A further point in favor of the structured interview is that it can be used as a powerful form of formative assessment. That is, it can be used to explore how a respondent feels about a particular topic before using a second method (e.g. such as observation or in-depth interviewing) to gather a greater depth of information. Structure interviews can also be used to identify responders whose views you may want to explore in more detail (through the use of focused interviews, for example).
Additionally, in a structured interview all respondents are asked the same questions in the same way. This makes it easy to repeat the interview. Therefore it makes this type of research method easy to standardize. As a result a large number of people can be contacted quickly easily and efficiently. What is more, this makes information easily quantifiable and allows the responses to be compared? The above nature of structure interview makes it easy to create code and interpret especially if closed questions are used.
Those who opposed to structured interviews identify a number of disadvantages. In the first place the method can be described as time consuming if the sample group is large. That is because the researcher or their representative needs to be present during the delivery of the structured interview. Another drawback is that the quality and usefulness of the information is highly dependent upon the quality of the questions asked. The interviewer cannot add or subtract questions.
A common problem to both postal questionnaires and structured interviews is the fact that by designing a list of questions a researcher has effectively decided prior to collecting any data the things that are considered to be important and unimportant. Due to the lack of flexibility in this approach, it means that there is “little room for unanticipated discoveries” (Breakwell, Hammond and Fife-Schaw (1995,p.231). People may feel that their response does not fit any of the designated answers. A further problem is that substantial amount of pre-planning is required. Moreover, the format of a questionnaire design makes it difficult for the researcher to examine complex issues and opinions. Even where open-ended questions are used, the depth of answers the responded can provide tend to be more-limited than with almost any other method. Therefore the structured interview gives a limited scope for the respondent to answer the questions in any detail or depth.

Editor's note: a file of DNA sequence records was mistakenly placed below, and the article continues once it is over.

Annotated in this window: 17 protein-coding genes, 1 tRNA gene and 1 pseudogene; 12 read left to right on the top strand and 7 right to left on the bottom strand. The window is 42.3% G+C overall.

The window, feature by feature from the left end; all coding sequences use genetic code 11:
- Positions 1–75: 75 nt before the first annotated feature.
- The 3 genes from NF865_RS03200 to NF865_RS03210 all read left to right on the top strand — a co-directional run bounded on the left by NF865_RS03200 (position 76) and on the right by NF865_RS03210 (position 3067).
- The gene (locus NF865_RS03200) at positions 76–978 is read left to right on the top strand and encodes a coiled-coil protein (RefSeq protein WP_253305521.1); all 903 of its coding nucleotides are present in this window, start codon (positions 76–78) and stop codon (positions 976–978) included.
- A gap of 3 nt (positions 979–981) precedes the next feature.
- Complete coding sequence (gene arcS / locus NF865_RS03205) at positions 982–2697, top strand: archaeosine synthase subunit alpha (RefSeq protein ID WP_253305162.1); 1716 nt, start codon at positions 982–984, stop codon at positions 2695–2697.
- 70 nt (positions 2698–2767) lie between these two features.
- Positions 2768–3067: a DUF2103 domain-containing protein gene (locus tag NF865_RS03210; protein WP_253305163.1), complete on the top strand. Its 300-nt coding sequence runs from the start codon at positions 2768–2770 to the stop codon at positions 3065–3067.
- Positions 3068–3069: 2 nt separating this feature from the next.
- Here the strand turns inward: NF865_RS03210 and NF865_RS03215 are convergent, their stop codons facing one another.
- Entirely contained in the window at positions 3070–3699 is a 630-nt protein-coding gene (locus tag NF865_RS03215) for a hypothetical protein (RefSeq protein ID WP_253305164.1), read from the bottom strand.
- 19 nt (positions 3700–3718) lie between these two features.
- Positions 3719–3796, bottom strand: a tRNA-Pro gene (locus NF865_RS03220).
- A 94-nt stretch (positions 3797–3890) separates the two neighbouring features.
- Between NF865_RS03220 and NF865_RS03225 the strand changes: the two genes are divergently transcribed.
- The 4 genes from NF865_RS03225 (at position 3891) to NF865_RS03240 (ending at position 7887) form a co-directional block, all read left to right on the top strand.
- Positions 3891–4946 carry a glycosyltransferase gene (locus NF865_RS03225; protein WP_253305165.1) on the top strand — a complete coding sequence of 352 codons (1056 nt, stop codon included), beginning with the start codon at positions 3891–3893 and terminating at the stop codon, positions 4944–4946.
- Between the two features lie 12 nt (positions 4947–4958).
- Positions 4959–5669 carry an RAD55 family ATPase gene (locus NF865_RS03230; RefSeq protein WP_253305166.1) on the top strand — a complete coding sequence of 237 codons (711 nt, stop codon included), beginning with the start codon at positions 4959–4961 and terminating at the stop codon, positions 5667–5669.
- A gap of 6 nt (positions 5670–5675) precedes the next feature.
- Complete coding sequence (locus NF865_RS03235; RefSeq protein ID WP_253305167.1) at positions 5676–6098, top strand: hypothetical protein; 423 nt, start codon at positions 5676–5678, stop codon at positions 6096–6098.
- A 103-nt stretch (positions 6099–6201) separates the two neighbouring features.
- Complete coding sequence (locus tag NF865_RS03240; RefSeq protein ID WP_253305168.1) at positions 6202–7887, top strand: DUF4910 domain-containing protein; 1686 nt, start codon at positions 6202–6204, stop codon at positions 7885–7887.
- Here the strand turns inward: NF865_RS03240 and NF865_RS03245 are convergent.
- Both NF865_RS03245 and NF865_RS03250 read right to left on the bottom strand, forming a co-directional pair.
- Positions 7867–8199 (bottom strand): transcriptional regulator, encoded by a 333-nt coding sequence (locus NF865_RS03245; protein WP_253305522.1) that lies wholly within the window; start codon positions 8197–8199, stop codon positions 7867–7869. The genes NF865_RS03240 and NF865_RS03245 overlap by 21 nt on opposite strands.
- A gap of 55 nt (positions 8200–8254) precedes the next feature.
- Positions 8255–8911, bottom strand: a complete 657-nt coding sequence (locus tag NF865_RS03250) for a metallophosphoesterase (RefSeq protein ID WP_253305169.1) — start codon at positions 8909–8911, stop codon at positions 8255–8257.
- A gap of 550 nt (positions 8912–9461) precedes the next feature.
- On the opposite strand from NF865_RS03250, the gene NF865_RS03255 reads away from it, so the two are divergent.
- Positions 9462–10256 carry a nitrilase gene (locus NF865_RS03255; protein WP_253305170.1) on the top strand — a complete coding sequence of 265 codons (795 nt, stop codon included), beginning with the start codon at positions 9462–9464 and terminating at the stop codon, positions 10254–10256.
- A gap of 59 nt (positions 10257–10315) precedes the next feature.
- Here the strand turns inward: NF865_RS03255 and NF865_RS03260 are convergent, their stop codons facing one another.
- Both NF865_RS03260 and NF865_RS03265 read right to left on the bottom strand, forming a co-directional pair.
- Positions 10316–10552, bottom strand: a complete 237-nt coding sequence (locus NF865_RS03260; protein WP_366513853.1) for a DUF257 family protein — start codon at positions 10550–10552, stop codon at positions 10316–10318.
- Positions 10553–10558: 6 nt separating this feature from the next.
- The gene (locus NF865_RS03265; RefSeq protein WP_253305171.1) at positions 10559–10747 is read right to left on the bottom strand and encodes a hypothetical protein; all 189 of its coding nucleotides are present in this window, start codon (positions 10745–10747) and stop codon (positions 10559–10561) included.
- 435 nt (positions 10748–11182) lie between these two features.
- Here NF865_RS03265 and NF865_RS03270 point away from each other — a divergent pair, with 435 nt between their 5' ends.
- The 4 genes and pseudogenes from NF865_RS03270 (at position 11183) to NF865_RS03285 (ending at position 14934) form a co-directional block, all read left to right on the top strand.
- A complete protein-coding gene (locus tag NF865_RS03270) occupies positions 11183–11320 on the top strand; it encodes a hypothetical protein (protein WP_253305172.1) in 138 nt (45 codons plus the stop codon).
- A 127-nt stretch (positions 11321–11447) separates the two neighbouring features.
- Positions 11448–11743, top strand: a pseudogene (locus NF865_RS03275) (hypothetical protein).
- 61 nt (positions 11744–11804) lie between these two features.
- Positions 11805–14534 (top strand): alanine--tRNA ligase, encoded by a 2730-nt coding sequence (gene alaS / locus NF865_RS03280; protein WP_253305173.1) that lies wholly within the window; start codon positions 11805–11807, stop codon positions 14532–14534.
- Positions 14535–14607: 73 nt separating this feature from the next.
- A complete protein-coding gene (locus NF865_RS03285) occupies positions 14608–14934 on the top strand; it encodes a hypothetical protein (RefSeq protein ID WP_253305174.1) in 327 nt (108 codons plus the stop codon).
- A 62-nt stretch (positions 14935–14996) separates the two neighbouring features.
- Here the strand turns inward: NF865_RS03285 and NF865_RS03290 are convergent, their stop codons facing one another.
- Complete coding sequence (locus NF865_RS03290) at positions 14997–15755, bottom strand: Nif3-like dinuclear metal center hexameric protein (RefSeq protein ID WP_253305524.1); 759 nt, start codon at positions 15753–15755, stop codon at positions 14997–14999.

Furthermore the presence of the researcher may influence the way a respondent answers various questions, thereby biasing the responses. Interviewers are human beings so they have their own perspective and biases. The opportunity for bias occurrence comes from the fact that the contact of the interviewer is face to face and may be intensive. Without having the intention, interviewers may give clues to their own attitudes and values and even the kind of answers they would like to receive from the respondents.